Plant Nutrition
CAN (Kalsiyum Amonyum Nitrat) - Toros Tarım

CAN (Kalsiyum Amonyum Nitrat)

CAN is the most commonly used top fertilizer for fertilizing all plants except paddy. It contains 26% nitrogen (N) in its structure.

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What is CAN fertilizer?

CAN is the most commonly used top fertilizer for fertilizing all plants except paddy. It contains 26% nitrogen (N) in its structure. Half of this is in the form of ammonium (NH4) nitrogen and the other half in the form of nitrate (NO3) nitrogen.

Nitrate nitrogen is quickly taken up by the roots of the plants during the rapid development periods of the plants and during the laying periods. A large part of the nitrogen in the form of ammonium is converted to nitrate (NO3) nitrogen by the nitrogen bacteria in the soil depending on the soil conditions and the plants do not suffer from nitrogen deficiency. Except for rice, 75% of the total nitrogen taken by all cultivated plants during their development period is in the form of nitrate nitrogen. For this reason, Calcium Ammonium Nitrate (CAN) fertilizer is one of the most widely used nitrogen fertilizers in our country and in the world.

Where to use?

CAN fertilizer is used in hoeing and irrigation as top fertilizer in all cultivated plants, especially grains such as wheat and barley. It is not preferred in paddy farming. If it is not given enough, the development of the plant slows down, the leaves remain small and turn pale or yellowish green. If it is given more than necessary, the development will be more, the maturation will be delayed, the entrance of the plant will decrease. Since it is a neutral reaction fertilizer, it can be used in all types of soil.

Incorrect information about CAN fertilizer.

CAN fertilizer does not change the soil pH value, it is a neutral fertilizer. CAN fertilizer applied to the soil dissolves in the soil water and forms one (+) electrically charged ammonium (NH4) cation and one (-) electrically charged nitrate (NO3) anion. Since (+) and (–) electrical charges are equal in CAN fertilizer, the pH value in the soil does not change. For this reason, the incorrectly known statement "Increases the pH of the soil" is not correct. The assumption that CAN fertilizer (or ammonium nitrate fertilizer with a commercial name of 26% nitrogen) increases the pH value of the soil comes from lime (CaCO3) and dolomite lime (CaCO3 + MgCO3), which must be added at the production stage in order to reduce the explosiveness of nitrate. Lime decomposes very slowly and very little in water. It takes 66 to 100 tons of water and a very long time for 1 kg of lime to decompose and become CaCO3 ¦ Ca+2 + CO3-2 and raise the pH value of the soil. Therefore, CAN fertilizer does not change the pH value of the soil. Another misunderstood issue in the use of CAN fertilizer is that CAN fertilizer has a liming effect on the soil and increases the amount of lime. The top layer of the soil is an average of 20 cm thick. There is an area of 1000 m2 on an area of 1 decare and a soil volume of approximately 200 m3 at a depth of 20 cm. The density of a medium textured soil is 1.25kg/liter. There is 200 x 1.25 = 250 tons of soil in an area of 1 decare and 20 cm thick. If there is 2.5% or less lime in the soil analysis report, the definition of “little lime or lime-free” is used. According to this situation, if there is 250 x 2.5% = 6.25 tons of lime in a soil, this soil is called “low calcareous soil”.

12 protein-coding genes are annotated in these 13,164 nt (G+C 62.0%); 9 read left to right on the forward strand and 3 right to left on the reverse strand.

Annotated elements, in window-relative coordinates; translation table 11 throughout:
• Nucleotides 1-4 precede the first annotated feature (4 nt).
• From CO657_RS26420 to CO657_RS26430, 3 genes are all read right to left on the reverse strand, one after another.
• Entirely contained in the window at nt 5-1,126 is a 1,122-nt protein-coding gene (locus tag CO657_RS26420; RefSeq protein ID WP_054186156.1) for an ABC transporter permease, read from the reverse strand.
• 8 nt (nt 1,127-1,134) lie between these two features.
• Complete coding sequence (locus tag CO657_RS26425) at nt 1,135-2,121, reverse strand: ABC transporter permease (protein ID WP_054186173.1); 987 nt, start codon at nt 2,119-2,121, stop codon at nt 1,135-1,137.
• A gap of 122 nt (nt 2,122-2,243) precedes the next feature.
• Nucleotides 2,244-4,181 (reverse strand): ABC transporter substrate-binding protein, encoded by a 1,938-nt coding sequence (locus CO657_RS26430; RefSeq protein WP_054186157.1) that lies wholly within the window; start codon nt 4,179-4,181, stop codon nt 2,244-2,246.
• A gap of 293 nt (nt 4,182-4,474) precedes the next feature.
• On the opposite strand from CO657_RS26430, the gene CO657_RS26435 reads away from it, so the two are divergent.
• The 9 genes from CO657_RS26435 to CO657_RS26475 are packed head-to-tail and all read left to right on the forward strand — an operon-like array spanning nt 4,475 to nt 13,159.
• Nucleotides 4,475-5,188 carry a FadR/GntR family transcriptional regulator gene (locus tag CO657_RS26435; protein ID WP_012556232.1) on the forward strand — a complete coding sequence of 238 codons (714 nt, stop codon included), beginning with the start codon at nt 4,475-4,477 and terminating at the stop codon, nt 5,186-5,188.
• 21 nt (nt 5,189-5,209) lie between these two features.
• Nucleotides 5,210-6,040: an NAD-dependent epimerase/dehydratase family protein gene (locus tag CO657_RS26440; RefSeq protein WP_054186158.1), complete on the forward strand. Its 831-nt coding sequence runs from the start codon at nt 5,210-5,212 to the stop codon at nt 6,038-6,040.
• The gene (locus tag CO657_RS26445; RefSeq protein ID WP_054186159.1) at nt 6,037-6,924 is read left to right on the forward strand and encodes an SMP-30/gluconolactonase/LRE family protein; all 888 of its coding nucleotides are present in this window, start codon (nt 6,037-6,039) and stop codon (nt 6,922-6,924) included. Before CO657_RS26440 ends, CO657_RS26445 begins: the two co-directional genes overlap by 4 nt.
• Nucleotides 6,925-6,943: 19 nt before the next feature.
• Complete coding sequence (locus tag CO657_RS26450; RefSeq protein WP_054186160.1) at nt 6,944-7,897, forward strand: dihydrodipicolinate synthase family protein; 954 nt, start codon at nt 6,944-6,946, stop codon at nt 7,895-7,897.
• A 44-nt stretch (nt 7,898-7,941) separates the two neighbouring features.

Considering that 20-40 kg of CAN fertilizer is given to 1 decare each year, since the amount of lime in the fertilizer is 25%, 5-10 kg of additional lime is added to the soil. A soil defined as “lime poor” does not become rich in lime when 5-10 kg of lime is added, even though it contains 6,250 kg of lime. Therefore, the statement "CAN fertilizer calcifies the soil" is completely wrong.

In addition, every year, 2-10 kg of calcium (Ca) is removed from one decare of crop plants all over the world. It occurs as a result of the decomposition of 2-10 kg of calcium and 5-20 kg of lime (CaCO3) per decare. Therefore, the lime added to the soil or a little more by using CAN fertilizer is already removed from the soil by the plants. If lime had easily dissolved (melted) and turned into calcium (Ca) and carbonate (CO3), there would have been no such thing as lime in the soil with the rainfall for hundreds of thousands of years.

Another misconception about CAN fertilizer is that CAN fertilizer does not fully dissolve and remains on the soil surface. As explained earlier, since lime and dolomite lime do not dissolve easily in water, this additive of CAN fertilizer applied to the soil surface remains on the surface and appears as white. However, CAN fertilizer is NH4NO3 + CaCO3 and dolomite NH4NO3 + CaMg(CaCO3)2. What appears on the soil surface is CaCO3 or CaMg(CO3)2. If the lime material was easily dissolved in the soil by precipitation or irrigation, the soil would be more permeable and the root development of the plant would be easier. Because calcium is an element that improves the physical properties of the soil. It is necessary to correct the misconceptions about CAN fertilizer and ammonium nitrate fertilizer with dolomite, and to give the nitrogen needed by the plant in the form of CAN or ammonium nitrate in top fertilization based on soil analysis. It is the most effective element. The best way to give nitrogen is CAN and Ammonium Nitrate fertilizers.

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